Research

The faculty in the John and Willie Leone Family Department of Energy and Mineral Engineering has a wide array of research expertise

Energy Science & Engineering

Fuel Science, Advanced Conversion Methods, Carbon Capture, Solar Ecology, Materials for Energy Electrochemistry Conversion, Fuel Cells and Batteries, Solar Systems Engineering, Biofuels, Catalysis

Faculty in this area apply experimental and modelling tools in science and engineering to develop next generation technologies for fuel processing for sustainable clean power, efficient and environmentally friendly energy conversion, energy storage, and power production. Examples include research in fuel chemistry, advanced combustion processes like chemical looping combustion and pressurized oxy-fuel combustion, catalytic conversion, carbon capture technologies, materials science for energy applications, electrochemical storage of energy, biofuels, and integration of solar and photovoltaic energy at scale.

Energy Systems Engineering & Energy Economics 

Electricity and Natural Gas Markets, Grid Optimizations and Simulation

Faculty engaged in this research area apply economics, operations research, and engineering to market design and system design and operations. Examples include electricity market design, economics of technological innovation, planning robust, sustainable, and resilient energy infrastructures under uncertainty, integration of electricity and natural gas systems and markets, and economics of environmental regulations on energy systems.

Mining Engineering & Industrial Safety & Health

Ground Control, Ventilation, Dynamic Optimization of Production Systems, Mine Electrical Systems, Occupational Safety & Health Systems, Exposure Assessment, Risk Characterization & Mitigation, Regulatory & Minerals Policy Analysis, Coal Preparation, Mineral Processing, Rare Earth Extraction from Secondary Sources, Environmental Management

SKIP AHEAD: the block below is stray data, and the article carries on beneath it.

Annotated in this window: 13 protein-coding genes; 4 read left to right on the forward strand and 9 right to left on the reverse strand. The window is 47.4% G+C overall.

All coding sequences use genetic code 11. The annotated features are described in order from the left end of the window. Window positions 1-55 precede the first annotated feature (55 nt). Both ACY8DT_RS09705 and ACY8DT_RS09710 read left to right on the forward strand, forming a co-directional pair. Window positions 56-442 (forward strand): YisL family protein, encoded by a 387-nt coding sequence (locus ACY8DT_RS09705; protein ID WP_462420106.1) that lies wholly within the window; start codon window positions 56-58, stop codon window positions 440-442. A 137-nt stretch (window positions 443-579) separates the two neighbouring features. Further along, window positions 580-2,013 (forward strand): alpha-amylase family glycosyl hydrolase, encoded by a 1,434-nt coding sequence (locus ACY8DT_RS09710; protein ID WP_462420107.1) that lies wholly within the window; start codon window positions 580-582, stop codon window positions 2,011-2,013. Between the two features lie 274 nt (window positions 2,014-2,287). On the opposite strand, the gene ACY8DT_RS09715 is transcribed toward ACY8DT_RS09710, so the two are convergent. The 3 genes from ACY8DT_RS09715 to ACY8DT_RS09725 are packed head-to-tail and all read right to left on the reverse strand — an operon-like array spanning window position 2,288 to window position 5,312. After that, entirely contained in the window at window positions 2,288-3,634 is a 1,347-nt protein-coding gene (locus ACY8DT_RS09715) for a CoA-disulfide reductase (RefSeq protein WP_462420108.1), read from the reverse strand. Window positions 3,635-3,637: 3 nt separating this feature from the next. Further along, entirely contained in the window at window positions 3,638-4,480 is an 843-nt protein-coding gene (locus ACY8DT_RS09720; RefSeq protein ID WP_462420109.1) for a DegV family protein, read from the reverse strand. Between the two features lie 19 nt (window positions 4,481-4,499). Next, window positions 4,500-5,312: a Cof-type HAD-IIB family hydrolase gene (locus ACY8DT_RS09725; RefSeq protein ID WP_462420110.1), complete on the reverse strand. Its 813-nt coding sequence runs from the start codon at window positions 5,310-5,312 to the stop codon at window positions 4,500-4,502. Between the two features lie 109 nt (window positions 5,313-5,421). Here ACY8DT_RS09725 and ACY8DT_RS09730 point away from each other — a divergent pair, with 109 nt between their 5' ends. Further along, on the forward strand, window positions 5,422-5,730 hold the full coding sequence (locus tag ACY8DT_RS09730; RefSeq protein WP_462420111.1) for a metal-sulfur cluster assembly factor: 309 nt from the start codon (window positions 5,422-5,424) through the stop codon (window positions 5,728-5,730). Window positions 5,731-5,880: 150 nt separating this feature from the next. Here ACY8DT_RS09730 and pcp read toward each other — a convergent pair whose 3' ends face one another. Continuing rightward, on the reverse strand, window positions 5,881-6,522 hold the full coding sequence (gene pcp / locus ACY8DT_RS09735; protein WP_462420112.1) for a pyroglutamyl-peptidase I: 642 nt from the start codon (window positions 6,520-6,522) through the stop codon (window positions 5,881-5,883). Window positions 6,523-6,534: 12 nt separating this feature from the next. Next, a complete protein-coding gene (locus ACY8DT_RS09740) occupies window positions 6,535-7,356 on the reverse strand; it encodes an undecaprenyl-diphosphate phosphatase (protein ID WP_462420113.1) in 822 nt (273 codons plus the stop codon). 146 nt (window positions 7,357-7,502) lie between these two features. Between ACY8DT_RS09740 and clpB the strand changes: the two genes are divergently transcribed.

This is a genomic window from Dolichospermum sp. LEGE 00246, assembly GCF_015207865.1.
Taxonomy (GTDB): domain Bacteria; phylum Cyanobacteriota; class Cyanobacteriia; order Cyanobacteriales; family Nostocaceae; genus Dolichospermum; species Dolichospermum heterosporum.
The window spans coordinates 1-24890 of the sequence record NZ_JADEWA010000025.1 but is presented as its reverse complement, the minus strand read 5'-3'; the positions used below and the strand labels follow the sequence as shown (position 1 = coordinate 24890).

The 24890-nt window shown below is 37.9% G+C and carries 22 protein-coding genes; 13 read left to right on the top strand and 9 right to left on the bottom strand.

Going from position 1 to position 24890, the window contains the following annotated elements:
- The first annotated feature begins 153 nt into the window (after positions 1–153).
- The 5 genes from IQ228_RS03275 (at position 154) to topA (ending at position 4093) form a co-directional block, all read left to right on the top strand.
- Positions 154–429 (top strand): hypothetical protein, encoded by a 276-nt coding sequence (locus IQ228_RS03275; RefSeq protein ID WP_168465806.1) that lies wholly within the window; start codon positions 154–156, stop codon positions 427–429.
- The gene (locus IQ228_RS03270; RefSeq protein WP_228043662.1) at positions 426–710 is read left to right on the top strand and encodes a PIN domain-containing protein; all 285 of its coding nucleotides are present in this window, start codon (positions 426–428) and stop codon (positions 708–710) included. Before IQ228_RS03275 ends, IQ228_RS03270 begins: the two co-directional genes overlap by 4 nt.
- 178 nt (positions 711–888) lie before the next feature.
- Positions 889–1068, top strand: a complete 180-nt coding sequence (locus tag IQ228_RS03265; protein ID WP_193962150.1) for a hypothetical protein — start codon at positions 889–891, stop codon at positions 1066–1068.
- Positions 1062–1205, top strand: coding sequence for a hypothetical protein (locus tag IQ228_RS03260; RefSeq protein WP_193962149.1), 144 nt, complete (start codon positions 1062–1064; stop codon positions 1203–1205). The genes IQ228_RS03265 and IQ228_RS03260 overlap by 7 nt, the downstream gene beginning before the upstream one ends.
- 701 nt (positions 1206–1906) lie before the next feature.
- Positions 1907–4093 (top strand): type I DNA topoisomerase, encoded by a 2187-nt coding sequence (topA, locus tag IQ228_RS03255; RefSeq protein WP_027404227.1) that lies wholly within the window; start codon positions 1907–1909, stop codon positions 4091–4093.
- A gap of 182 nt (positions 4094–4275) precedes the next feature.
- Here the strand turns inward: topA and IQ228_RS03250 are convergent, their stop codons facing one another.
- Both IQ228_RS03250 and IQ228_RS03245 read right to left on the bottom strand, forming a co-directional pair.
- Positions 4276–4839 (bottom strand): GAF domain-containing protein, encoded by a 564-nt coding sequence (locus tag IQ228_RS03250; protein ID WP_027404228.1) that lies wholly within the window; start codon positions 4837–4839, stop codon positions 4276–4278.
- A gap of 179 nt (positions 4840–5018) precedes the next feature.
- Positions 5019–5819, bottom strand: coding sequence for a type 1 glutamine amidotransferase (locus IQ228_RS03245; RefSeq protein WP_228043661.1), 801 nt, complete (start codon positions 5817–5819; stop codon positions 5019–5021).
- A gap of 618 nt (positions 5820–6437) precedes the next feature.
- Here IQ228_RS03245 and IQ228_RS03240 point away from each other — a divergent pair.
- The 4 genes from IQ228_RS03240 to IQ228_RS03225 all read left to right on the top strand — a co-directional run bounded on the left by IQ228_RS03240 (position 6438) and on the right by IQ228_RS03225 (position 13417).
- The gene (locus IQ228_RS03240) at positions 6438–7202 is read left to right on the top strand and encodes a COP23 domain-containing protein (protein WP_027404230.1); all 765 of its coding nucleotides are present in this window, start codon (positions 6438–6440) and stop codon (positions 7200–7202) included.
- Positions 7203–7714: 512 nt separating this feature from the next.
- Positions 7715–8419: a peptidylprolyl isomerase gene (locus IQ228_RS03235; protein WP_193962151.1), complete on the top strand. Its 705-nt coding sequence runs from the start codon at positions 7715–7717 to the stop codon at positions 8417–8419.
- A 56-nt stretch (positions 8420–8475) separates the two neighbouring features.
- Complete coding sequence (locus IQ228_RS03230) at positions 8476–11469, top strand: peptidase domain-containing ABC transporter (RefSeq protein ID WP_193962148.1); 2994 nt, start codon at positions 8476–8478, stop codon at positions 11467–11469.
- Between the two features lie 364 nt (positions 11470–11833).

Faculty engaged in this research apply science and engineering principles to develop sustainable methods and processes to extract and beneficiate mineral resources in a safe, economic, and environmentally responsible manner; and to the identification, characterization, and mitigation of risks to safety and health that arise from extraction, beneficiation, and use of mineral and energy-related resources. This research spans the full life-cycle of the mineral industries, and includes analysis of the effectiveness of regulatory policies on safety and health, as well as on the economic affects of policy on the development of mineral resources.

Petroleum/Gas Engineering & Subsurface

Unconventional Production, Stimulation, Reservoir Characterization and Simulation, Digital Rock Physics, Multiphase Flow & Transport Phenomena in Porous Media, Subsurface Coupled Processes

Faculty engaged in this area apply science and engineering concepts to advance cutting-edge research and technologies for the efficient recovery of hydrocarbons and other Earth fluids from complex natural systems. This entails the use of techniques for the description, study, and high performance computation of complex subsurface processes. Examples include the study of field-scale characterization, seismic data integration, rock and fluid interactions, hydraulic fracturing design and evaluation, surface production design, recovery from unconventional resources including tight sands, shales, coal bed methane, hydrates and bituminous oil reservors, enhanced recovery processes, groundwater remediation, geothermal energy extraction, and sequestration of CO2 and other greenhouse gases.

 

EMS Energy Institute - The Research Facilitator for EME Faculty >>

Many of the Department's faculty conduct their research through the College of Earth and Mineral Sciences' Energy Institute. The Institute maintains approximately 45,000 square feet of modern office and laboratory space. EME and the EMS Energy Institute faculty work closely to develop and execute a wide array of research programs. A prominent and successful example is the creation of industrially-driven consortia, which are centered around solving real world problems. One such endeavor involves working closely with the coal and carbon industries to examine non-fuel uses of coal. This industrial consortium was developed in late 1998 and currently enjoys a membership of nearly 60 companies. This successful consortium model is currently being modified and tailored for the oil and gas industry. The success of these industrial consorita is one example of how the unique relationship between the EME faculty and the EMS Energy Institute is meeting the needs of industry.